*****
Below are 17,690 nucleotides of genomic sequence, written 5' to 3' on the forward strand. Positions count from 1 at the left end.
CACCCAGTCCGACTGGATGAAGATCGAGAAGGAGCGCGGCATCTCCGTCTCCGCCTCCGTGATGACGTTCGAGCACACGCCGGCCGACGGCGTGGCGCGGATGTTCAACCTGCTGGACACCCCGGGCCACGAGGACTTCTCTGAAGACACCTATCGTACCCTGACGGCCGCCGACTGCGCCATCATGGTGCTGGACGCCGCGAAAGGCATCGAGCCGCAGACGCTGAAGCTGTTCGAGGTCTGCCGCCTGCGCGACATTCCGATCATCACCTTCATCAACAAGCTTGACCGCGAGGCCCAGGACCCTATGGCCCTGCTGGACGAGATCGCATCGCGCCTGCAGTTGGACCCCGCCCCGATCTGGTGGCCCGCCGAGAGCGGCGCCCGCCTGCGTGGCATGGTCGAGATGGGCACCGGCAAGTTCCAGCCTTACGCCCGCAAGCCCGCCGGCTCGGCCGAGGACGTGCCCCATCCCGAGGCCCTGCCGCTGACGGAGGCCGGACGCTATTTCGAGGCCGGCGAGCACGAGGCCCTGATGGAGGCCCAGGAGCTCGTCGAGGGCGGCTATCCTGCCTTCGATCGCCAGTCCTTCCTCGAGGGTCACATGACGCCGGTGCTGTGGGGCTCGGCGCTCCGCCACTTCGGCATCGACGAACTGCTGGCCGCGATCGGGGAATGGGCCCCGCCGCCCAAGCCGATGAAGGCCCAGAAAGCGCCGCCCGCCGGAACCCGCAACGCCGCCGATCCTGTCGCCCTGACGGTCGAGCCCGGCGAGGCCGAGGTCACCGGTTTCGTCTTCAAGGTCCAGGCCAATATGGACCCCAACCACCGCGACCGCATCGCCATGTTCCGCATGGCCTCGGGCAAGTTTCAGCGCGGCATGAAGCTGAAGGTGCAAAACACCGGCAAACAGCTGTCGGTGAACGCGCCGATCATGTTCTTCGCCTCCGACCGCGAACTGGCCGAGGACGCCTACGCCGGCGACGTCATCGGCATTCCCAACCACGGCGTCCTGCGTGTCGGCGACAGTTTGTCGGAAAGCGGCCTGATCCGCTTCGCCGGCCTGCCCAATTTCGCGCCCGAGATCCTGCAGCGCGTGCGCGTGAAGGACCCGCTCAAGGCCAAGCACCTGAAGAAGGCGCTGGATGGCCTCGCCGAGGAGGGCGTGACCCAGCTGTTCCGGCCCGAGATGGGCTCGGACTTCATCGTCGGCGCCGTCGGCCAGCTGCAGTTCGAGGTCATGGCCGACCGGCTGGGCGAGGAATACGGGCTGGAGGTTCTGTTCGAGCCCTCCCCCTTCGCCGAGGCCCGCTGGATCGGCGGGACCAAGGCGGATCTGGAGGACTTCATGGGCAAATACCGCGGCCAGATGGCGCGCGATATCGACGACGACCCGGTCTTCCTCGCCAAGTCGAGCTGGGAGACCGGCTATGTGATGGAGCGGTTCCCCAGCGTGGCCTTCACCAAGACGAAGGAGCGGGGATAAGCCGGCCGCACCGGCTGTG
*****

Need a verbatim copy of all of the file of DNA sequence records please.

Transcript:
Below are 17,690 nucleotides of genomic sequence, written 5' to 3' on the forward strand. Positions count from 1 at the left end.
CACCCAGTCCGACTGGATGAAGATCGAGAAGGAGCGCGGCATCTCCGTCTCCGCCTCCGTGATGACGTTCGAGCACACGCCGGCCGACGGCGTGGCGCGGATGTTCAACCTGCTGGACACCCCGGGCCACGAGGACTTCTCTGAAGACACCTATCGTACCCTGACGGCCGCCGACTGCGCCATCATGGTGCTGGACGCCGCGAAAGGCATCGAGCCGCAGACGCTGAAGCTGTTCGAGGTCTGCCGCCTGCGCGACATTCCGATCATCACCTTCATCAACAAGCTTGACCGCGAGGCCCAGGACCCTATGGCCCTGCTGGACGAGATCGCATCGCGCCTGCAGTTGGACCCCGCCCCGATCTGGTGGCCCGCCGAGAGCGGCGCCCGCCTGCGTGGCATGGTCGAGATGGGCACCGGCAAGTTCCAGCCTTACGCCCGCAAGCCCGCCGGCTCGGCCGAGGACGTGCCCCATCCCGAGGCCCTGCCGCTGACGGAGGCCGGACGCTATTTCGAGGCCGGCGAGCACGAGGCCCTGATGGAGGCCCAGGAGCTCGTCGAGGGCGGCTATCCTGCCTTCGATCGCCAGTCCTTCCTCGAGGGTCACATGACGCCGGTGCTGTGGGGCTCGGCGCTCCGCCACTTCGGCATCGACGAACTGCTGGCCGCGATCGGGGAATGGGCCCCGCCGCCCAAGCCGATGAAGGCCCAGAAAGCGCCGCCCGCCGGAACCCGCAACGCCGCCGATCCTGTCGCCCTGACGGTCGAGCCCGGCGAGGCCGAGGTCACCGGTTTCGTCTTCAAGGTCCAGGCCAATATGGACCCCAACCACCGCGACCGCATCGCCATGTTCCGCATGGCCTCGGGCAAGTTTCAGCGCGGCATGAAGCTGAAGGTGCAAAACACCGGCAAACAGCTGTCGGTGAACGCGCCGATCATGTTCTTCGCCTCCGACCGCGAACTGGCCGAGGACGCCTACGCCGGCGACGTCATCGGCATTCCCAACCACGGCGTCCTGCGTGTCGGCGACAGTTTGTCGGAAAGCGGCCTGATCCGCTTCGCCGGCCTGCCCAATTTCGCGCCCGAGATCCTGCAGCGCGTGCGCGTGAAGGACCCGCTCAAGGCCAAGCACCTGAAGAAGGCGCTGGATGGCCTCGCCGAGGAGGGCGTGACCCAGCTGTTCCGGCCCGAGATGGGCTCGGACTTCATCGTCGGCGCCGTCGGCCAGCTGCAGTTCGAGGTCATGGCCGACCGGCTGGGCGAGGAATACGGGCTGGAGGTTCTGTTCGAGCCCTCCCCCTTCGCCGAGGCCCGCTGGATCGGCGGGACCAAGGCGGATCTGGAGGACTTCATGGGCAAATACCGCGGCCAGATGGCGCGCGATATCGACGACGACCCGGTCTTCCTCGCCAAGTCGAGCTGGGAGACCGGCTATGTGATGGAGCGGTTCCCCAGCGTGGCCTTCACCAAGACGAAGGAGCGGGGATAAGCCGGCCGCACCGGCTGTG